One of my pastoral joys was teaching people to share Jesus and minister His love to others. We did home visits, door-to-door ministry, praying with people and sharing Jesus. In the beginning, those I took with me were shy about leading out in witness. But in a matter of weeks, they would gain confidence and begin to share their testimony. Within a few months, I often witnessed a transformation, as the power of the Holy Spirit was kindled within them, and their desire to share Jesus blossomed. On occasion, the team of two that I was training became competitive with each other, jostling for the opportunity to take the lead in sharing Christ and praying with an individual. That was always fun to watch! To observe two grown men spar over who would get to share Jesus was more fun than gridiron combat, I can promise you!
Now, I have some questions. Have you experienced that kind of competition? Have you ever competed with another believer for a chance to share the Gospel or minister to a hurting person? Have you competed over who got to share Jesus in the county jail, or the nursing home or on the doorstep of a neighbor? Are you competing with other believers over who will love the poor in your town, serve the harassed in your city and minister to the broken and hopeless among you? Have you thrown an elbow or two, to get the “inside position” on the opportunity to love the lonely?
As you consider those questions, let me share a concern. I rarely see believers competing to share Jesus with the lost and minister to the hurting, but I too often hear believers discuss competing with another church for the already saved. Have you ever complained about a new church start, fearing they would take people from your church? Have you envied the numerical growth of another Sunday School class or church, believing that their growth negated your opportunity to serve Jesus and share His Gospel with the lost? Have you believed the untruth that God’s blessing on one church comes at the expense of other churches?
If you are tempted to complain or criticize other believers in their efforts to reach people, consider the 80/20 rule, which is that 20 percent of the people do 80 percent of the work, or that 20 percent of the people give 80 percent of the money. The old 80/20 rule has been around for a long time and probably has considerable validity.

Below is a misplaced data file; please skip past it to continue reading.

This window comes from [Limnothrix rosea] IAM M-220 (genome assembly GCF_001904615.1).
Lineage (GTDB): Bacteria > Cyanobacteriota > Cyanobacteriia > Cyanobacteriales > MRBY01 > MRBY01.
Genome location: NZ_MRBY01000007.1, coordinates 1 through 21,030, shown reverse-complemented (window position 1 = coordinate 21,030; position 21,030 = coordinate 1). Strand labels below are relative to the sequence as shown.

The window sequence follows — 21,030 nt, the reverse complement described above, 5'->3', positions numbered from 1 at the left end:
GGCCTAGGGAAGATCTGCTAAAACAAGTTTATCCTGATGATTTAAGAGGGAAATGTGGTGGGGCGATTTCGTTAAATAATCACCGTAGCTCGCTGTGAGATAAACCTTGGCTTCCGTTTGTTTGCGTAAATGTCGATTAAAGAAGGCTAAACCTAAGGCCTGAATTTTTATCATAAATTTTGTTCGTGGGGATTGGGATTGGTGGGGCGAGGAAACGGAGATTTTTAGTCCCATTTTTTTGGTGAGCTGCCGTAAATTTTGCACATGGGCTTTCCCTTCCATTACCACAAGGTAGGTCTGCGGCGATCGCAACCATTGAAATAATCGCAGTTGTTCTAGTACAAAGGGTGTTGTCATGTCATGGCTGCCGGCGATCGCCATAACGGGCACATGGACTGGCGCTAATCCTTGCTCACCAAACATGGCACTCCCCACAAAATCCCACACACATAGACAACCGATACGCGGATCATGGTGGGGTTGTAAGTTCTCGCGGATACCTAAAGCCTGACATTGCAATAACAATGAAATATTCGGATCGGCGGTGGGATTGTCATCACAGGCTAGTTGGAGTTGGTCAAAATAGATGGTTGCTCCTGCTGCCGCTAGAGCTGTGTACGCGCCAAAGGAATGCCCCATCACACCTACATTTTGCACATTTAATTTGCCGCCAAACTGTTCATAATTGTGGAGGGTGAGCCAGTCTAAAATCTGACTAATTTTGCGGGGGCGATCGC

But there is another 80/20 rule that exists in Oklahoma that we all need to remember. I suggest to you that the new 80/20 rule should change how we think about competition in the church world. What is the new 80/20 rule, as I have observed it? It is this: on a typical Sunday in Oklahoma, about 20 percent of the people attend church, meaning 80 do not attend on a typical Sunday. This percentage varies from town-to-town and county-to-county, but statewide, about 20 percent are in church on Sunday. This 20 percent includes the combined attendance of all denominations in Oklahoma, including Roman Catholic.
To be clear, this does not mean that only 20 percent of Oklahomans attend church services. It may be that double that number attend church with some frequency, but they are not all there on the same Sunday. The U. S. Census Bureau estimated Oklahoma’s population at 3,687,050 at the end of 2009. Taking this figure, it means that approximately 2,949,640 Oklahoma residents are not in anybody’s church on Sunday. If we double the average weekly attendance, it would mean that 2,212,230 rarely, if ever, attend church.
If we are going to compete with our brothers, I suggest that you compete to win the lost and love the brokenhearted. There are plenty of them for us all, more than 2 million. The truth is, it is wrong both factually and strategically to view other churches as the competition. Factually, it is wrong because the devil has most of the people and your “competition” is with him. Strategically it is wrong, because the more churches we have (thus the more pastors and Sunday School teachers who are “working the fields”) the greater number of people we will reach. And isn’t that what we all want, regardless of where they worship Jesus on Sunday morning?
It is a joy to see believers so love Jesus that they would wrestle for the opportunity to share Him with another. God might just bless a competition like that.
Randall Adams is leader of the Church Outreach Team of the Baptist General Convention of Oklahoma.